Do E-mail Exchanges Constitute A Meeting Of The Board?

I recently discussed whether chat messages constitute "minutes" of a meeting.  A related question is whether emails constitute a meeting.

The California General Corporation Law contemplates that a meeting of a corporation's board of directors does not require that directors be physically present at the same location.  Cal. Corp. Code § 307(a)(6).  If directors participate by conference telephone or electronic video screen communication, all directors participating in the meeting are able to hear one another.   Id.  If directors participate by electronic transmission by and to the corporation (other than conference telephone and electronic video screen communication), then each member participating in the meeting must be able to communicate with all of the other members concurrently and each member is provided the means of participating in all matters before the board, including, without limitation, the capacity to propose, or to interpose an objection to, a specific action to be taken by the corporation.  Id.  The same conditions are found in California's Nonprofit Mutual Benefit Corporation Law.   Cal. Corp. Code § 7211(a)(6).

In LNSU#1, LLC v. Alta Del Mar Coastal Collection Community Association,94 Cal. App. 5th 1050, 312 Cal. Rptr. 3d 707 (2023), two homeowners in a common interest development argued that their homeowners' association violated state law governing open meetings when certain directors discussed items of association business by e-mails without giving all association members notice and opportunity to participate in the discussions and without preparing related minutes.  The open meeting requirements at issue are not part of the Corporations Code, but the Davis-Stirling Common Interest Development Act, Cal. Civ. Code § 4000 et seq.  which regulates homeowners associations.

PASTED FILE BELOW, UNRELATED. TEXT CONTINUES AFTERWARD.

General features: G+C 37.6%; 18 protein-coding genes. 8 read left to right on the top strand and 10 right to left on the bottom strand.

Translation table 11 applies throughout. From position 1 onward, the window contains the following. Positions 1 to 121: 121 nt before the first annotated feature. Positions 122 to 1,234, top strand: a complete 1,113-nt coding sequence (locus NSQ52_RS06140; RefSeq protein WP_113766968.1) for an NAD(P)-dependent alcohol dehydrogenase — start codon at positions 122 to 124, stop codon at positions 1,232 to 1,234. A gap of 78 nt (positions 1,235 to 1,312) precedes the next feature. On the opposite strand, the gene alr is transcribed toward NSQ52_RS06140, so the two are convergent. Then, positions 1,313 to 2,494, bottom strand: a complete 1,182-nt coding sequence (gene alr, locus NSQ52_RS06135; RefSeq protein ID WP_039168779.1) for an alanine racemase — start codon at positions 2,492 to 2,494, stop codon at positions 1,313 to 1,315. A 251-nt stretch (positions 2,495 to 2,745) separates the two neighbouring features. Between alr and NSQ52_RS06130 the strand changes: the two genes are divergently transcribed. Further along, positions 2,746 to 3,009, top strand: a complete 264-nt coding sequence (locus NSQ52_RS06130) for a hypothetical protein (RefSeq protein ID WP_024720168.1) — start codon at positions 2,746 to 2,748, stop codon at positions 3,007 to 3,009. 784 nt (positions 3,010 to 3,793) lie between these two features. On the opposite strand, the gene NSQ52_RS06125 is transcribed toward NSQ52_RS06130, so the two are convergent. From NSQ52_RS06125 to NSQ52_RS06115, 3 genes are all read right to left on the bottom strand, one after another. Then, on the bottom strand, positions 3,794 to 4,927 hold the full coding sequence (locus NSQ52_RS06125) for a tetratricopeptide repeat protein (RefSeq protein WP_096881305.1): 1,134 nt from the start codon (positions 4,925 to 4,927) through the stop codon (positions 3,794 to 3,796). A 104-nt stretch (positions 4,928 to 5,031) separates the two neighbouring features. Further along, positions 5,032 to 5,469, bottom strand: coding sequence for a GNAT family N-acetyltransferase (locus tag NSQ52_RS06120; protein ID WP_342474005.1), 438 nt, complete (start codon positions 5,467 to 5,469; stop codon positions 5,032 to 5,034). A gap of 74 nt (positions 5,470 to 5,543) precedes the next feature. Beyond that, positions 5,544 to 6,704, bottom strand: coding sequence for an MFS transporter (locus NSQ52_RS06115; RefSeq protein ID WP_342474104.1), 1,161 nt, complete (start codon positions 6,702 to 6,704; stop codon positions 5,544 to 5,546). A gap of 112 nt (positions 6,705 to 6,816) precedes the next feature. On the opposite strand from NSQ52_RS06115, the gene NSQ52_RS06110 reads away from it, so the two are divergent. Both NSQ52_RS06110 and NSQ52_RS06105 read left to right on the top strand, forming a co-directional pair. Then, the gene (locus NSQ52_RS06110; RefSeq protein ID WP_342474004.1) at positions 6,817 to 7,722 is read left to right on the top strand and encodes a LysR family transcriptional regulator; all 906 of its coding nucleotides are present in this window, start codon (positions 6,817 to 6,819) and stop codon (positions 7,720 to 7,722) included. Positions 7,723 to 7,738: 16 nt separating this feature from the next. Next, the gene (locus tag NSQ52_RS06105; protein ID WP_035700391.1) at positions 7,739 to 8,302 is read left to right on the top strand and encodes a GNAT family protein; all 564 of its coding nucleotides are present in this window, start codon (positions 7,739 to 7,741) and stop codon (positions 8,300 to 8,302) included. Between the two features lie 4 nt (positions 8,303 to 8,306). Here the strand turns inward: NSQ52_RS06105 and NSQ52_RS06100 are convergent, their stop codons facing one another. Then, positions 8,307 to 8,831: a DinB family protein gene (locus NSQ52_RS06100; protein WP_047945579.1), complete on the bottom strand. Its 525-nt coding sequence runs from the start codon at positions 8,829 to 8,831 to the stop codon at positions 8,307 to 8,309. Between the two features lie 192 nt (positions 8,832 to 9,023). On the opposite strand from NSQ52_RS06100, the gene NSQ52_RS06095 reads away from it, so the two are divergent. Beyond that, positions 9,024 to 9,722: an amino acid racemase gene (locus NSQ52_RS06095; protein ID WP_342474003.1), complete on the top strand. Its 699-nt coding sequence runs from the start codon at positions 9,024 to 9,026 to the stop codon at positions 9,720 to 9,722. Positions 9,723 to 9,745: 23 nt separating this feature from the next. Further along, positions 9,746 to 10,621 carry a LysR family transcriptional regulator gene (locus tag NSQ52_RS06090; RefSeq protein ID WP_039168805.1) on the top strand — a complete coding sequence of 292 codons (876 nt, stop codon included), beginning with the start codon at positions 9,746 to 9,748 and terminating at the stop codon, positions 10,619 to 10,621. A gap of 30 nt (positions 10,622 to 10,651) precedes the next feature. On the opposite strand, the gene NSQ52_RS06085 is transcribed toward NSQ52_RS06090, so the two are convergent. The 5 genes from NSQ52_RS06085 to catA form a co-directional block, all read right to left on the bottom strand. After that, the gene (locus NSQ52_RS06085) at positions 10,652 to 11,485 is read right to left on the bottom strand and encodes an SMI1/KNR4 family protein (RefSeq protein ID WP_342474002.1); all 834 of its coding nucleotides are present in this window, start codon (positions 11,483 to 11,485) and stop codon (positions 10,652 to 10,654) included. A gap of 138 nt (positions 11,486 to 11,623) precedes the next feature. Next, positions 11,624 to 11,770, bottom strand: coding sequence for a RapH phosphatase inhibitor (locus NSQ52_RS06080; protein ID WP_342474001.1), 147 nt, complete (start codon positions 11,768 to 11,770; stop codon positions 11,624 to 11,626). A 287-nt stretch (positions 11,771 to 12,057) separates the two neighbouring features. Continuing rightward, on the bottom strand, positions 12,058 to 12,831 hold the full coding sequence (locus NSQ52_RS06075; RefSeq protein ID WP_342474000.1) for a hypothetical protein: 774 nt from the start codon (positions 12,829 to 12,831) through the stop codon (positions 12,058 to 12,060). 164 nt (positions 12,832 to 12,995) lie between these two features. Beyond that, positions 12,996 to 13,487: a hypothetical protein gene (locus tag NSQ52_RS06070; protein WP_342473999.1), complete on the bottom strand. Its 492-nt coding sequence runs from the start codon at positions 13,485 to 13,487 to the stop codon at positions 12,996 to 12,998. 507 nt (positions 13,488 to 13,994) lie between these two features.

The Court of Appeal held that for purposes of the Davis-Stirling Act,

[A] "board meeting," as defined by [Civil Code] section 4090, subdivision (a), is an in-person gathering of a quorum of the directors of a homeowners association at the same time and in the same physical location for the purpose of talking about and taking action on items of association business.  E-mail exchanges among directors on those items that occur before a board meeting and in which no action is taken on the items, such as those at issue in this case, do not constitute board meetings within the meaning of that provision.

This does not answer the question of whether an exchange of emails constitutes a "board meeting" for purposes of the California Corporations Code.  However, an exchange of emails would likely fail to satisfy the requirement that each member of the board be able to communication with all other members concurrently.